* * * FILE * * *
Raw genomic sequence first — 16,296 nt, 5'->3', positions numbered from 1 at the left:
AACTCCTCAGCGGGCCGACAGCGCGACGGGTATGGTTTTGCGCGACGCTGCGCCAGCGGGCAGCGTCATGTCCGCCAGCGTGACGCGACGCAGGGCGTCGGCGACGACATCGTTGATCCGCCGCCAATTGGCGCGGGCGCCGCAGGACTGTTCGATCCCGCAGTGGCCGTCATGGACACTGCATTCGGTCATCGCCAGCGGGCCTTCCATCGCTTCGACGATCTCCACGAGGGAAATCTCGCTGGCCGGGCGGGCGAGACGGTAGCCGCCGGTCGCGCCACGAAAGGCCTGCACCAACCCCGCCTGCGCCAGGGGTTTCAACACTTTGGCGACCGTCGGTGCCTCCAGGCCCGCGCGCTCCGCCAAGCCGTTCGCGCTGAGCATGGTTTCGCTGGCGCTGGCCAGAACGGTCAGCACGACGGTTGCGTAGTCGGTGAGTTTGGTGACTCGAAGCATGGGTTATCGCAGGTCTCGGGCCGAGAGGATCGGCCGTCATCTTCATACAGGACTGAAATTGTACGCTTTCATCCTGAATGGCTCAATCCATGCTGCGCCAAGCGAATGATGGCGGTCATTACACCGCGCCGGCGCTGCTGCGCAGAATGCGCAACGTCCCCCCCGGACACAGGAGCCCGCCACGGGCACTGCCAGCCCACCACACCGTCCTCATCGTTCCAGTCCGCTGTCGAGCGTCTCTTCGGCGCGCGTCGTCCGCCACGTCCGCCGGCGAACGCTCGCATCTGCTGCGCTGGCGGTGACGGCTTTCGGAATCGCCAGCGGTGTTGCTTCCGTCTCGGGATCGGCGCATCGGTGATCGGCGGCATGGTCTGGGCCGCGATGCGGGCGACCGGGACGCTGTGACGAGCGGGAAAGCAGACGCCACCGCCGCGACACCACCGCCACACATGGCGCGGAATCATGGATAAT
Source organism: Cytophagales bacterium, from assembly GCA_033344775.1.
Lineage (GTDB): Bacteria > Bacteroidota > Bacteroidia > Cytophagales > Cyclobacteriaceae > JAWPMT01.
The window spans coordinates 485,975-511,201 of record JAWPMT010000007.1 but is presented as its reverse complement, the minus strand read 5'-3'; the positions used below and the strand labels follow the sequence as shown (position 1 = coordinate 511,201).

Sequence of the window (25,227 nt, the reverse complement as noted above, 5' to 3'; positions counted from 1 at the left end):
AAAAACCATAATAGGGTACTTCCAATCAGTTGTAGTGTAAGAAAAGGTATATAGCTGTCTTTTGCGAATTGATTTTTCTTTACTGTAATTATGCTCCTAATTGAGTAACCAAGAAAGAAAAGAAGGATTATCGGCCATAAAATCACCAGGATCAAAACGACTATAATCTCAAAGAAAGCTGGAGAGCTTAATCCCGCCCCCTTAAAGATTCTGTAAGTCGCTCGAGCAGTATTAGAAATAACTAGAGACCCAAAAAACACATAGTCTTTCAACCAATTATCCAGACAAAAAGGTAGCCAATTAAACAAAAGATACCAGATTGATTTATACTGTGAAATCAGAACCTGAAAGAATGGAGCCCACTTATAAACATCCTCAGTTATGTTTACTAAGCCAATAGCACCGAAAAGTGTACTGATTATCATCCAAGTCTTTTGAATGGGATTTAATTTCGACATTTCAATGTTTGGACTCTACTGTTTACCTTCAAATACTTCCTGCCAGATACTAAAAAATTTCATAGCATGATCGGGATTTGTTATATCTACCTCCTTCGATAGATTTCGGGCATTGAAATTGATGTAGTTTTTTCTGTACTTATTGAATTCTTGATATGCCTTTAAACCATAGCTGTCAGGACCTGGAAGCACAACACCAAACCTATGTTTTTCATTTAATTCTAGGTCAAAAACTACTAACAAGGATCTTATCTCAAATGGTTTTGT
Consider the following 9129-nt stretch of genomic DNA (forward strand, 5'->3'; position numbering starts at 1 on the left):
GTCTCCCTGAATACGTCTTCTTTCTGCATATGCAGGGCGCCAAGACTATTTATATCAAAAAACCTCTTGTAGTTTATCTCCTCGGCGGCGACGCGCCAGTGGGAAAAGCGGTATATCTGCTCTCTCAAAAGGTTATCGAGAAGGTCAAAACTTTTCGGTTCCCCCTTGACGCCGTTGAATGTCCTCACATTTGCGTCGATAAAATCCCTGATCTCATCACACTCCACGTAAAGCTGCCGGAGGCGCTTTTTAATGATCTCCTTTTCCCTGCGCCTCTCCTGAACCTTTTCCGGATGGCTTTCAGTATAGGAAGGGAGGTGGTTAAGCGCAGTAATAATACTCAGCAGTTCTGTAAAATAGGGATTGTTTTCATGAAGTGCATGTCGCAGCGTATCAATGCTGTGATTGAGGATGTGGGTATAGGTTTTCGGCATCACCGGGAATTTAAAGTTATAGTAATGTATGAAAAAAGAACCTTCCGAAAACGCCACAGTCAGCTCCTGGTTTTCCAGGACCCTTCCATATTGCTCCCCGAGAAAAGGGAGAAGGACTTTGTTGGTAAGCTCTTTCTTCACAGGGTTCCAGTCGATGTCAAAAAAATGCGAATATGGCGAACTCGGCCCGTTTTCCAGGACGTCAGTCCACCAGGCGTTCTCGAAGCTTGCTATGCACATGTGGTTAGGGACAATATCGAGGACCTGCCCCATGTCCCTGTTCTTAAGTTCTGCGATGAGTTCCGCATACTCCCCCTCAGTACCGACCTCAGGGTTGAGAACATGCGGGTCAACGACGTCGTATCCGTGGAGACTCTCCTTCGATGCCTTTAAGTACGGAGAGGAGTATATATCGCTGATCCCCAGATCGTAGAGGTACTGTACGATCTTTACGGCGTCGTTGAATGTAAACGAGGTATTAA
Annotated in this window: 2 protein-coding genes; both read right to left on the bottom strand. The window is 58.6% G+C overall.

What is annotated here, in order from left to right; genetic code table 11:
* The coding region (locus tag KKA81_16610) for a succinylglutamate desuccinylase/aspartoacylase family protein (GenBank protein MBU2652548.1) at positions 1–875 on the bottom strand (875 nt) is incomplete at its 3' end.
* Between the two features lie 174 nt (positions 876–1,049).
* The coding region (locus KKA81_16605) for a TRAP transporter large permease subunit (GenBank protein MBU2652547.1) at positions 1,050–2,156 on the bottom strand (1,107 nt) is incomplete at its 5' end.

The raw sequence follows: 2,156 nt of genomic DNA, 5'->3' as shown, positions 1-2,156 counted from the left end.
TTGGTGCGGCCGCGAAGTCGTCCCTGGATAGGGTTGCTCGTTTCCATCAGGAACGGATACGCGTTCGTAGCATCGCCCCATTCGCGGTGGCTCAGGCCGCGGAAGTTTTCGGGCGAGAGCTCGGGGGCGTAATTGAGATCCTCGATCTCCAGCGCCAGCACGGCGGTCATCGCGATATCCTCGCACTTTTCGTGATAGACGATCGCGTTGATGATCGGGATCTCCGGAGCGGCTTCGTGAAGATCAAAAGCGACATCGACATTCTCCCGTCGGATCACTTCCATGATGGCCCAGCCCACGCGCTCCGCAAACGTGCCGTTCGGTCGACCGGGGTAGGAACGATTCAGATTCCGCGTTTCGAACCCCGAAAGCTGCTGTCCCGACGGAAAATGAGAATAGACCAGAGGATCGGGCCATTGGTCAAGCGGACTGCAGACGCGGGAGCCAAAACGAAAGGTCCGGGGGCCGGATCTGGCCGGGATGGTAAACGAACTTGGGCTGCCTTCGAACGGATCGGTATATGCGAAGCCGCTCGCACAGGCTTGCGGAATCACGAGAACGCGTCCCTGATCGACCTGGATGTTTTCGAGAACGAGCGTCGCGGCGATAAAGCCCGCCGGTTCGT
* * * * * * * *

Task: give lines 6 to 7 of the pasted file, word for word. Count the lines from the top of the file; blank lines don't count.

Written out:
Sequence of the window (25,227 nt, the reverse complement as noted above, 5' to 3'; positions counted from 1 at the left end):
AAAAACCATAATAGGGTACTTCCAATCAGTTGTAGTGTAAGAAAAGGTATATAGCTGTCTTTTGCGAATTGATTTTTCTTTACTGTAATTATGCTCCTAATTGAGTAACCAAGAAAGAAAAGAAGGATTATCGGCCATAAAATCACCAGGATCAAAACGACTATAATCTCAAAGAAAGCTGGAGAGCTTAATCCCGCCCCCTTAAAGATTCTGTAAGTCGCTCGAGCAGTATTAGAAATAACTAGAGACCCAAAAAACACATAGTCTTTCAACCAATTATCCAGACAAAAAGGTAGCCAATTAAACAAAAGATACCAGATTGATTTATACTGTGAAATCAGAACCTGAAAGAATGGAGCCCACTTATAAACATCCTCAGTTATGTTTACTAAGCCAATAGCACCGAAAAGTGTACTGATTATCATCCAAGTCTTTTGAATGGGATTTAATTTCGACATTTCAATGTTTGGACTCTACTGTTTACCTTCAAATACTTCCTGCCAGATACTAAAAAATTTCATAGCATGATCGGGATTTGTTATATCTACCTCCTTCGATAGATTTCGGGCATTGAAATTGATGTAGTTTTTTCTGTACTTATTGAATTCTTGATATGCCTTTAAACCATAGCTGTCAGGACCTGGAAGCACAACACCAAACCTATGTTTTTCATTTAATTCTAGGTCAAAAACTACTAACAAGGATCTTATCTCAAATGGTTTTGT